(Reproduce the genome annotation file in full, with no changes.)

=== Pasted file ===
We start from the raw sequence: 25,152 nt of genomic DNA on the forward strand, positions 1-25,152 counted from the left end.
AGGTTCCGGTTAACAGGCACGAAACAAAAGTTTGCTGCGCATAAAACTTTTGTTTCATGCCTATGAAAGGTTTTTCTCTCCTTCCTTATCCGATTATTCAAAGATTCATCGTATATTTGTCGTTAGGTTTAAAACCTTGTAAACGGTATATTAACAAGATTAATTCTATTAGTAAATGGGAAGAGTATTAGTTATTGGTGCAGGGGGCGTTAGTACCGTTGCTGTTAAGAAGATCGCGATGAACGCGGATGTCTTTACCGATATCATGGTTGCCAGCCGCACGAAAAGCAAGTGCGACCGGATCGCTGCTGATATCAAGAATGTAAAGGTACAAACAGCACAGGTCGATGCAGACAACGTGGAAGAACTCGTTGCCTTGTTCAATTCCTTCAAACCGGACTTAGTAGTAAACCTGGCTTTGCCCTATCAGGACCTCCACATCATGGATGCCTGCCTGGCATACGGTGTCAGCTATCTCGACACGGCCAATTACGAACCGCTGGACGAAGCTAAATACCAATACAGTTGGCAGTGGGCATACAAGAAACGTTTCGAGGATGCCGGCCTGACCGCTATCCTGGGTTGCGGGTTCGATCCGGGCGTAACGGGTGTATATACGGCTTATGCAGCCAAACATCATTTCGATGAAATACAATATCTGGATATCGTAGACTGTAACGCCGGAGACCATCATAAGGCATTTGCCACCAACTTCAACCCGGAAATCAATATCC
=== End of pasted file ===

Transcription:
We start from the raw sequence: 25,152 nt of genomic DNA on the forward strand, positions 1-25,152 counted from the left end.
AGGTTCCGGTTAACAGGCACGAAACAAAAGTTTGCTGCGCATAAAACTTTTGTTTCATGCCTATGAAAGGTTTTTCTCTCCTTCCTTATCCGATTATTCAAAGATTCATCGTATATTTGTCGTTAGGTTTAAAACCTTGTAAACGGTATATTAACAAGATTAATTCTATTAGTAAATGGGAAGAGTATTAGTTATTGGTGCAGGGGGCGTTAGTACCGTTGCTGTTAAGAAGATCGCGATGAACGCGGATGTCTTTACCGATATCATGGTTGCCAGCCGCACGAAAAGCAAGTGCGACCGGATCGCTGCTGATATCAAGAATGTAAAGGTACAAACAGCACAGGTCGATGCAGACAACGTGGAAGAACTCGTTGCCTTGTTCAATTCCTTCAAACCGGACTTAGTAGTAAACCTGGCTTTGCCCTATCAGGACCTCCACATCATGGATGCCTGCCTGGCATACGGTGTCAGCTATCTCGACACGGCCAATTACGAACCGCTGGACGAAGCTAAATACCAATACAGTTGGCAGTGGGCATACAAGAAACGTTTCGAGGATGCCGGCCTGACCGCTATCCTGGGTTGCGGGTTCGATCCGGGCGTAACGGGTGTATATACGGCTTATGCAGCCAAACATCATTTCGATGAAATACAATATCTGGATATCGTAGACTGTAACGCCGGAGACCATCATAAGGCATTTGCCACCAACTTCAACCCGGAAATCAATATCC